The government should end corporation tax relief on pay and bonuses worth more than £262,000 per year to raise £1.7bn for the public purse, the Trades Union Congress (TUC) has said.
The TUC launched its attack on pay worth more than ten times the average salary of £26,200 after a string of attacks on bonus culture.
Royal Bank of Scotland chief executive Stephen Hester gave up his £1m bonus after a public outcry over the issue, and today, Network Rail bosses between them gave up £20m in bonuses.
According to the TUC's report on bonuses, 81,000 people have incomes from employment of £262,000 in the UK, 29,000 of whom work in finance.
Ending corporation tax relief on earnings above this figure would raise £1.7bn per year to help pay off the national debt, the TUC said.
The report was published as David Cameron prepared to meet with his business advisory group today.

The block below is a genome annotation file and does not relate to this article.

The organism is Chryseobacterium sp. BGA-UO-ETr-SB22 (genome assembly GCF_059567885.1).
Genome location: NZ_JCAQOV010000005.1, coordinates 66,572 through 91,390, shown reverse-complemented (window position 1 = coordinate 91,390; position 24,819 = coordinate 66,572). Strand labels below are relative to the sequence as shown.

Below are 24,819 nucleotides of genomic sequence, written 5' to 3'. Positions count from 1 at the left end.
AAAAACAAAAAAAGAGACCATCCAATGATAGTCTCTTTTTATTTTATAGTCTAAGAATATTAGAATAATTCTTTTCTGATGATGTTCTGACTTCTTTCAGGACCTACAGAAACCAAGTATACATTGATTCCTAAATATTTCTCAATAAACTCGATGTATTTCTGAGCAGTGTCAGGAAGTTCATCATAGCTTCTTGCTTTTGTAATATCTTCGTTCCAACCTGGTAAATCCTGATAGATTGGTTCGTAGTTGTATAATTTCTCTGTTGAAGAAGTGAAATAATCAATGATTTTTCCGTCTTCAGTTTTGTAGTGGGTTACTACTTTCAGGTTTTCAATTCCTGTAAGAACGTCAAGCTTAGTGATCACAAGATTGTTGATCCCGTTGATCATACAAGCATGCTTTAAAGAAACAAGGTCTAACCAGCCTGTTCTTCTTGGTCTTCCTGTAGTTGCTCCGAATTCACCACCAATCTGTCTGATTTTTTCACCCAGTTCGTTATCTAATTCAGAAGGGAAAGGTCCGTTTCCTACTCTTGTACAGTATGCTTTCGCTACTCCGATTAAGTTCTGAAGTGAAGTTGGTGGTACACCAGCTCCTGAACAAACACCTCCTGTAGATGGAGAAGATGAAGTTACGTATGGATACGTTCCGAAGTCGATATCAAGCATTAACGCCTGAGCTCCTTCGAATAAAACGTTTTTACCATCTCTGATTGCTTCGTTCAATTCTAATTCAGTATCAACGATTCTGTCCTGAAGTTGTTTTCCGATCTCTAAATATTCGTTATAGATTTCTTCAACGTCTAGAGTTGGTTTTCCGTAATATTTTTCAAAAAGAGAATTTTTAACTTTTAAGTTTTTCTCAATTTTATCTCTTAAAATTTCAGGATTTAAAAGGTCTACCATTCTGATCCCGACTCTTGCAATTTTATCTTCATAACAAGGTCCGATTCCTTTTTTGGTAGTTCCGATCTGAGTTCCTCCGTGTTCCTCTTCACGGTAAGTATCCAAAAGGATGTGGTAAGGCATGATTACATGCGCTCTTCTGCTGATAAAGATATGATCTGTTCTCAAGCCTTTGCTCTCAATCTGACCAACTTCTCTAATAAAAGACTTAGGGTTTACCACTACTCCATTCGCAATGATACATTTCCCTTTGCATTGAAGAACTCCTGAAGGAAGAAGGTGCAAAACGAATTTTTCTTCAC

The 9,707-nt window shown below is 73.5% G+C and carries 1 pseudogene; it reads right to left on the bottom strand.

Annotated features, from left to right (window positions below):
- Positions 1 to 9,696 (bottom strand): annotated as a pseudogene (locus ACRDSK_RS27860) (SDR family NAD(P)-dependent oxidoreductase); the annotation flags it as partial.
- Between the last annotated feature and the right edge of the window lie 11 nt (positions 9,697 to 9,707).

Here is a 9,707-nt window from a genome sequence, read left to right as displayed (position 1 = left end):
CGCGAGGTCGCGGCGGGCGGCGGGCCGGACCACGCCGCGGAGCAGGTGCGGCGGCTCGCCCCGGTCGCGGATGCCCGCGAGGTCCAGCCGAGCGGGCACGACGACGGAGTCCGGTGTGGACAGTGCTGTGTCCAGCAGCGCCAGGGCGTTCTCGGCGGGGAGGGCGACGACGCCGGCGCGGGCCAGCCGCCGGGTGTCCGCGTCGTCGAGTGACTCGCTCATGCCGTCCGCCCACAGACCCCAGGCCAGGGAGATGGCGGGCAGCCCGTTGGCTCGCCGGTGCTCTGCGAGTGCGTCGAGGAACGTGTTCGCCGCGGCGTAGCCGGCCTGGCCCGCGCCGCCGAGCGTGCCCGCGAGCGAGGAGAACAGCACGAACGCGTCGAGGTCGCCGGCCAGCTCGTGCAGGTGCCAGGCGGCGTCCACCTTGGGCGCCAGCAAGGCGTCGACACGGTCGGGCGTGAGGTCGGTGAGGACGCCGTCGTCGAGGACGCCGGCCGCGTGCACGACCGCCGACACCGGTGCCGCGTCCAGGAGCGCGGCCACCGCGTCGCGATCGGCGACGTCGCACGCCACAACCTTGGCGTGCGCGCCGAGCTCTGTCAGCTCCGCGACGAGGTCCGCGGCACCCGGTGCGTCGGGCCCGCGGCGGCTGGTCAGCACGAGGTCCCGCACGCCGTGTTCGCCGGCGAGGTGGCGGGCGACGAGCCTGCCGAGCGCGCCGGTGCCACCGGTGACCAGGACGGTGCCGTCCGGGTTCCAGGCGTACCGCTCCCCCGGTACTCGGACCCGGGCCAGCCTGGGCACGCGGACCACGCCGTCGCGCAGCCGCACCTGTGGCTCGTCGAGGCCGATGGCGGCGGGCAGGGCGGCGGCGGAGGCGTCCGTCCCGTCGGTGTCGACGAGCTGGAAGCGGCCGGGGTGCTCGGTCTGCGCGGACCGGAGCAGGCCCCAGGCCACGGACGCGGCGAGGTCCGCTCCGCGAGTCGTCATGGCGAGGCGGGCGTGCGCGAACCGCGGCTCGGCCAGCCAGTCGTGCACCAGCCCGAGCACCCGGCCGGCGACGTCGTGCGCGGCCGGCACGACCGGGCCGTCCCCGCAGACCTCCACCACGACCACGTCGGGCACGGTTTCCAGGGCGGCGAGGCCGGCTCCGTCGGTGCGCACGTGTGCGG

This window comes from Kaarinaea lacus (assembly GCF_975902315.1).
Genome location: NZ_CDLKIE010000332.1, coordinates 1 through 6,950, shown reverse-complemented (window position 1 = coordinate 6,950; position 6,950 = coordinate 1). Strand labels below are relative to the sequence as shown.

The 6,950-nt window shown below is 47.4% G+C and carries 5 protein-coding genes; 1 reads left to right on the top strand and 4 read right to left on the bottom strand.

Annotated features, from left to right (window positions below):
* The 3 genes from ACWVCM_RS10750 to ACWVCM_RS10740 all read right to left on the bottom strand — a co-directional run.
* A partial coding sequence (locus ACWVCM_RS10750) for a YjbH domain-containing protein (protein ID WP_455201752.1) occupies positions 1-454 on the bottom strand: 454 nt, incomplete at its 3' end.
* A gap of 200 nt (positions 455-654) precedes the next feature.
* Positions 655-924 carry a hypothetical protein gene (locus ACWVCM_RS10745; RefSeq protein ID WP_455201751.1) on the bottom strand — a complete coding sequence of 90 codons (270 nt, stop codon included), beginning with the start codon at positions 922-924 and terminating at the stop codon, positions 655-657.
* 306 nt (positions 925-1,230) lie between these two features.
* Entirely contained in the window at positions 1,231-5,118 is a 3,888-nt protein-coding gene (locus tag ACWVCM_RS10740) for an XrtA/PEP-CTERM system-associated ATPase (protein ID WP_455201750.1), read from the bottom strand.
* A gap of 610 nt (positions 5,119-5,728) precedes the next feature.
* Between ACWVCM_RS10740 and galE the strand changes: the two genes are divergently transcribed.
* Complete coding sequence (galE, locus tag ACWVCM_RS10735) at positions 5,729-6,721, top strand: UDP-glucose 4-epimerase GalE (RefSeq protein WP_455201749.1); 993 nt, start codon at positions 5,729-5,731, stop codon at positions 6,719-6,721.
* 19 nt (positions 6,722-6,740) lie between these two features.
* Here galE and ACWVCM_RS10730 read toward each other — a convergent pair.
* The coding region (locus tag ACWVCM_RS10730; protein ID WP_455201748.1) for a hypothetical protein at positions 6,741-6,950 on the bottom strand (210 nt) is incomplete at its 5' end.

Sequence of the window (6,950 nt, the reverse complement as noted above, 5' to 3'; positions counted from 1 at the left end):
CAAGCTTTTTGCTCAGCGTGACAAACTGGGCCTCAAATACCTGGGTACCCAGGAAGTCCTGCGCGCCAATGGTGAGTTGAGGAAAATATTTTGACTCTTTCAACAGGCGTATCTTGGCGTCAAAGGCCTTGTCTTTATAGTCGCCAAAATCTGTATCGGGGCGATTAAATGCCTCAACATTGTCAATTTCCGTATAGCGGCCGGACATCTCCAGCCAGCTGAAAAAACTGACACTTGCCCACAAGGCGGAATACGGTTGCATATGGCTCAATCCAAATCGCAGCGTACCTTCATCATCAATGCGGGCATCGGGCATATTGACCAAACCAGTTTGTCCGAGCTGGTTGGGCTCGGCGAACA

The group, which includes Justin King, chief executive of Sainsbury's Sam Laidlaw, chief executive of Centrica and Dick Olver, chairman of BAE Systems, is expected to voice criticism over what it sees as the government's "anti-business" agenda, the Telegraph reports.
Business leaders are understood to be upset by the government's stance in the row over Stephen Hester's bonus.
Although the government did not block Hester's bonus and confirmed it would not intervene in other banks' pay arrangements, senior Conservatives and business leaders have criticised the government's stance.
Martin Sorrell, chief executive of Wire and Plastic Products (WPP) and member of the business advisory group wrote in the Sunday Telegraph that Cameron's banker and bonus "bashing" was "not good for business".
Michael Spencer, former co-treasurer of the Conservatives, said the government allowed Hester to be "bullied out of his bonus".
Lord Wolfson, chief executive of Next, said the way in which Hester was "hung out to dry" has undermined the business community's trust in the government.
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